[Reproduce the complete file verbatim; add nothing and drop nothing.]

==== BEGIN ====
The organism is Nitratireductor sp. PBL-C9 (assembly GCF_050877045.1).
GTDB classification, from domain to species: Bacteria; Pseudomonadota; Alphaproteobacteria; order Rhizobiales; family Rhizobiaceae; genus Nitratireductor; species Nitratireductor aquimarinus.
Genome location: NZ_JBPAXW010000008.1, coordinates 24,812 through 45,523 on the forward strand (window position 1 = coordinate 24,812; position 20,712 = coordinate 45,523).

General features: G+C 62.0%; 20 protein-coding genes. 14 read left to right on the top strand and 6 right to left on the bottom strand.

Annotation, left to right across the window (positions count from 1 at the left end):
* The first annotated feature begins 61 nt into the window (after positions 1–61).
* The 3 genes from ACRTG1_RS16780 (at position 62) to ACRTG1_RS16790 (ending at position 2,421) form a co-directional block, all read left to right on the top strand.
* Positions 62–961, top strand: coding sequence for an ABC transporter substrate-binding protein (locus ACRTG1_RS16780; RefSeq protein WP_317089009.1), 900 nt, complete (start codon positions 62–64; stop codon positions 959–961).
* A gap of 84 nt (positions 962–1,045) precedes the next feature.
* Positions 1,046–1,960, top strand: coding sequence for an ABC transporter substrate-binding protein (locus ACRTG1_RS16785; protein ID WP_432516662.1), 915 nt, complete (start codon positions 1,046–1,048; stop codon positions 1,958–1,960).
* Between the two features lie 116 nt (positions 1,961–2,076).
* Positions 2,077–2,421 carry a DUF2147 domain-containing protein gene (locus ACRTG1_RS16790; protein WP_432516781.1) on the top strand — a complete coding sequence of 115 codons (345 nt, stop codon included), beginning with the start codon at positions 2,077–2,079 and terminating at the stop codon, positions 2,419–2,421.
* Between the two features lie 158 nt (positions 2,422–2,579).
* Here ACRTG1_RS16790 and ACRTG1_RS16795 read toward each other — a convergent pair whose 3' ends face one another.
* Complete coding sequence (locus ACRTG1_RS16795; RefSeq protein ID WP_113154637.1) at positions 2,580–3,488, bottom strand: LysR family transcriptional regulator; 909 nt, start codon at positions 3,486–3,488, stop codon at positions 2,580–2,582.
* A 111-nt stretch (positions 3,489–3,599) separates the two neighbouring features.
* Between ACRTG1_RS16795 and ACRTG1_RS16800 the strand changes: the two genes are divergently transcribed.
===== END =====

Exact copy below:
The organism is Nitratireductor sp. PBL-C9 (assembly GCF_050877045.1).
GTDB classification, from domain to species: Bacteria; Pseudomonadota; Alphaproteobacteria; order Rhizobiales; family Rhizobiaceae; genus Nitratireductor; species Nitratireductor aquimarinus.
Genome location: NZ_JBPAXW010000008.1, coordinates 24,812 through 45,523 on the forward strand (window position 1 = coordinate 24,812; position 20,712 = coordinate 45,523).

General features: G+C 62.0%; 20 protein-coding genes. 14 read left to right on the top strand and 6 right to left on the bottom strand.

Annotation, left to right across the window (positions count from 1 at the left end):
* The first annotated feature begins 61 nt into the window (after positions 1–61).
* The 3 genes from ACRTG1_RS16780 (at position 62) to ACRTG1_RS16790 (ending at position 2,421) form a co-directional block, all read left to right on the top strand.
* Positions 62–961, top strand: coding sequence for an ABC transporter substrate-binding protein (locus ACRTG1_RS16780; RefSeq protein WP_317089009.1), 900 nt, complete (start codon positions 62–64; stop codon positions 959–961).
* A gap of 84 nt (positions 962–1,045) precedes the next feature.
* Positions 1,046–1,960, top strand: coding sequence for an ABC transporter substrate-binding protein (locus ACRTG1_RS16785; protein ID WP_432516662.1), 915 nt, complete (start codon positions 1,046–1,048; stop codon positions 1,958–1,960).
* Between the two features lie 116 nt (positions 1,961–2,076).
* Positions 2,077–2,421 carry a DUF2147 domain-containing protein gene (locus ACRTG1_RS16790; protein WP_432516781.1) on the top strand — a complete coding sequence of 115 codons (345 nt, stop codon included), beginning with the start codon at positions 2,077–2,079 and terminating at the stop codon, positions 2,419–2,421.
* Between the two features lie 158 nt (positions 2,422–2,579).
* Here ACRTG1_RS16790 and ACRTG1_RS16795 read toward each other — a convergent pair whose 3' ends face one another.
* Complete coding sequence (locus ACRTG1_RS16795; RefSeq protein ID WP_113154637.1) at positions 2,580–3,488, bottom strand: LysR family transcriptional regulator; 909 nt, start codon at positions 3,486–3,488, stop codon at positions 2,580–2,582.
* A 111-nt stretch (positions 3,489–3,599) separates the two neighbouring features.
* Between ACRTG1_RS16795 and ACRTG1_RS16800 the strand changes: the two genes are divergently transcribed.